In 2015, the contract to operate Scotland’s passenger railways was handed to Abellio. Abellio is the private transport company which also operates Greater Anglia, East Midlands Railway, and several London Bus routes. Despite this, it is wholly owned by Nederlandse Spoorwegen, the Dutch state railway.
On winning the ScotRail franchise, Abellio immediately introduced cuts to services and staffing. After a strategic and initially successful attempt to salami-slice workers’ terms and conditions away, a key item on the company agenda was the removal of the overtime premium paid to staff for rest-day working.
Britain’s railways run on overtime. This has always been the case—and is broadly a good thing. Instead of capitalising from cheap agency labour, rail companies have traditionally offered existing staff the opportunity to undertake rest-day working on the basis of a union-agreed incentive.
Generally speaking, this arrangement suits workers. Those wanting more work and money can have them, and railway companies can meet surges in demand without having to figure costly levels of surplus staffing into the general roster. This is why Abellio’s attempts to withdraw from rest-day working agreements on ScotRail caused understandable irritation.
However, Abellio approached the issue carefully. Different grades of worker were played off against each other. Unions on the railway are at acute risk from this, and companies do their utmost to keep core grades like drivers and signallers content when enforcing cuts to general grade like cleaners and station staff.
But the cuts never stop at the bottom. By the time cuts reach guards, drivers, signallers or engineers, workforce solidarity has been broken. This was the strategy applied by Abellio, who ringfenced driver terms and conditions even while slashing terms elsewhere.
In a ballot last year, the RMT tested sentiment among ScotRail workers. However, the union balloted on a grade-by-grade basis, weakening the campaign; because of Abellio’s staggered approach to making cuts, some grades felt the campaign didn’t affect them, while others felt isolated.
Others justifiably felt that industrial action during the height of the pandemic was likely to be not just poorly received by the public, but would also have minimal impact on Abellio itself, since the company was getting astronomical state subsidies to run practically empty trains.
In an accidental case of anti-union laws working against the employer, the RMT was forced to wait a minimum of 12 months before balloting on the issue again. This meant the next legal opportunity to consider industrial action fell directly across the COP26 climate summit—and the RMT made it known they intended to ballot on an all-grades basis.
This time around, the RMT showed greater confidence and unity. Members now had time to see Abellio’s strategy, and the decision to ballot on an all-grades basis generated a sense of common purpose and solidarity.
Additionally, the belief that both Abellio and the state would be hesitant to spark a destructive industrial showdown while the world was watching COP26 gave members confidence. The sense that their reward for holding the line during the pandemic would be just another round of cuts also boosted enthusiasm for the campaign.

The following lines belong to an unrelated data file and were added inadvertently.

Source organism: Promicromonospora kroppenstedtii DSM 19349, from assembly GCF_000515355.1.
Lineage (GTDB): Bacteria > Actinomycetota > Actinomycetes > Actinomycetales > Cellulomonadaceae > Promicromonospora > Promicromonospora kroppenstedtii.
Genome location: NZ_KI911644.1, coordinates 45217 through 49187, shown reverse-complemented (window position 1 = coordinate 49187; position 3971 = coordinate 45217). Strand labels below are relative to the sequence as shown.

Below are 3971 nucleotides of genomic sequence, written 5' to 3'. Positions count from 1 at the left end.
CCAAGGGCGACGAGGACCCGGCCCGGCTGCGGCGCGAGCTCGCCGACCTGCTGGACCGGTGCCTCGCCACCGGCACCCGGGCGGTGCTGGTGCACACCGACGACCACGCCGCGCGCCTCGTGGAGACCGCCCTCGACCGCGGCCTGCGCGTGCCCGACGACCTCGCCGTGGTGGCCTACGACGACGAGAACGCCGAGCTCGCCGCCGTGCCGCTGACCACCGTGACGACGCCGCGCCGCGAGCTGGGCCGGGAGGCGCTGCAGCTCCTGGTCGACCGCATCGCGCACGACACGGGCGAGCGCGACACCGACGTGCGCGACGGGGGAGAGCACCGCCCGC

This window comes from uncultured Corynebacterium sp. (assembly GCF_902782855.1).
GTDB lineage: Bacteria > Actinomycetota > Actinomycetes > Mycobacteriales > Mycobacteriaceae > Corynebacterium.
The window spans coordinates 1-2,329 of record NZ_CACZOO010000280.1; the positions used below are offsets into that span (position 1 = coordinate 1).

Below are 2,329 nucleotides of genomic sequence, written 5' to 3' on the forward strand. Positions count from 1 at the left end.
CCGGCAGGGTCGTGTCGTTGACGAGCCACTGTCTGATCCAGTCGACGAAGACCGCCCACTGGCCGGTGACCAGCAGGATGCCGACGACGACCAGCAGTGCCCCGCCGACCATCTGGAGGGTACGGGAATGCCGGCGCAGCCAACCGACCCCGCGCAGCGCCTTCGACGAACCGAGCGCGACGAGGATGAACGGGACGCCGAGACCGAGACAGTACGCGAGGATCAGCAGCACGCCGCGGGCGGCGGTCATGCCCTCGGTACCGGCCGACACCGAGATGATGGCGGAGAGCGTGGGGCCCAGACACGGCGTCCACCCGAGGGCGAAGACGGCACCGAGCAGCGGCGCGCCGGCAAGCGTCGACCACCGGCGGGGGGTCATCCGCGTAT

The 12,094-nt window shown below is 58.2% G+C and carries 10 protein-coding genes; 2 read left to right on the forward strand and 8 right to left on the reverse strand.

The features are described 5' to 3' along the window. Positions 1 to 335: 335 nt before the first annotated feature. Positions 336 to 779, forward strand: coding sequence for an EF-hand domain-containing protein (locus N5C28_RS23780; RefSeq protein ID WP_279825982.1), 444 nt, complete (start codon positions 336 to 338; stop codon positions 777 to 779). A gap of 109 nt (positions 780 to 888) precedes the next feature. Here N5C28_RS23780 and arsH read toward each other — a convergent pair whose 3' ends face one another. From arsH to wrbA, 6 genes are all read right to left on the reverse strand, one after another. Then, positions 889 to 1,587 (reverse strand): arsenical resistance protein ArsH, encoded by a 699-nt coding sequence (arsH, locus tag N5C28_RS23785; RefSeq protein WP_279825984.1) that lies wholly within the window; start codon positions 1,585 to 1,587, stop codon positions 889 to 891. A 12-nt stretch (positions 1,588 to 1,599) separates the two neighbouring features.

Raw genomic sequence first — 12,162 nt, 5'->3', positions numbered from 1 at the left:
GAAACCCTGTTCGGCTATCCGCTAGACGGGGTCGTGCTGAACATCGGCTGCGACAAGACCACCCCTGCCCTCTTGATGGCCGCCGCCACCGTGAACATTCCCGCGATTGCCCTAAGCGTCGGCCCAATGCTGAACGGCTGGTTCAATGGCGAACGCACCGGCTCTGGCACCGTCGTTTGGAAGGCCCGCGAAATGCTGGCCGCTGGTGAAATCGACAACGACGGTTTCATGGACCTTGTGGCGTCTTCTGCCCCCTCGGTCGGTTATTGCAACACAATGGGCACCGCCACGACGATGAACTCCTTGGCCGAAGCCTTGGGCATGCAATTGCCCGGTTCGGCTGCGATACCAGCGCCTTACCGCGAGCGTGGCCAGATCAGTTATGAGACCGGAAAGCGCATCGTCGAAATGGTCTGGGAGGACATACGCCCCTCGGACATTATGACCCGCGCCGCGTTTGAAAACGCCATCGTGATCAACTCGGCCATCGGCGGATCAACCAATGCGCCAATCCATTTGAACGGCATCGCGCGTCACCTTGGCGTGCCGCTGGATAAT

As soon as the RMT announced their intention to hold a fresh ballot, Abellio appeared at the negotiating table with an offer: 2.5 percent in year one, 2.2 percent the following year, conditional on savings made elsewhere, plus a £300 bonus for all staff working during COP26. The workforce stood firm, rejecting the cash bribe to hold out for an offer on their substantive grievance—Abellio’s unilateral withdrawal of the rest-day working premiums.
The strike ballot returned with an 83 percent ‘yes’ vote. Abellio gave workers a deadline for acceptance of their offer: 17:00 on 27 October 2021. The RMT held firm and Abellio blinked first.
A successful agreement has now been concluded without a day of strike action having taken place. Abellio returned to the table with an immediate 2.5 percent pay increase, a £300 bonus to all employees working during COP26, and a reinstatement of the rest-day working premium for a minimum period of 12 months.
The lessons for all workers are clear. Employers always act carefully in their attacks, maximising their chance of pushing through deep cuts with the minimum of resistance. It is only through a combination of high levels of grassroots motivation, courageous leadership, and strategic, applied leverage that workers can fight back and win at scale.
Small, limited disputes cost unions fewer resources and are easier targets for successful ballots. As such, they are a tempting tactic for unions, who are obliged to deliver material advances at the shop floor level if they are to maintain legitimacy in the eyes of their members.
But the lesson of the ScotRail dispute is that only through a large-scale operation involving all grades can the relentless tide of cuts be turned back. The RMT is an industrial union, formed by the collective effort of transport workers to defend each other across an entire industry.
That is why rejecting sectionalism and embracing strategic, industrial unionism is the only sustainable path for labour organising in the long run. The workers on ScotRail have shown that it can be done.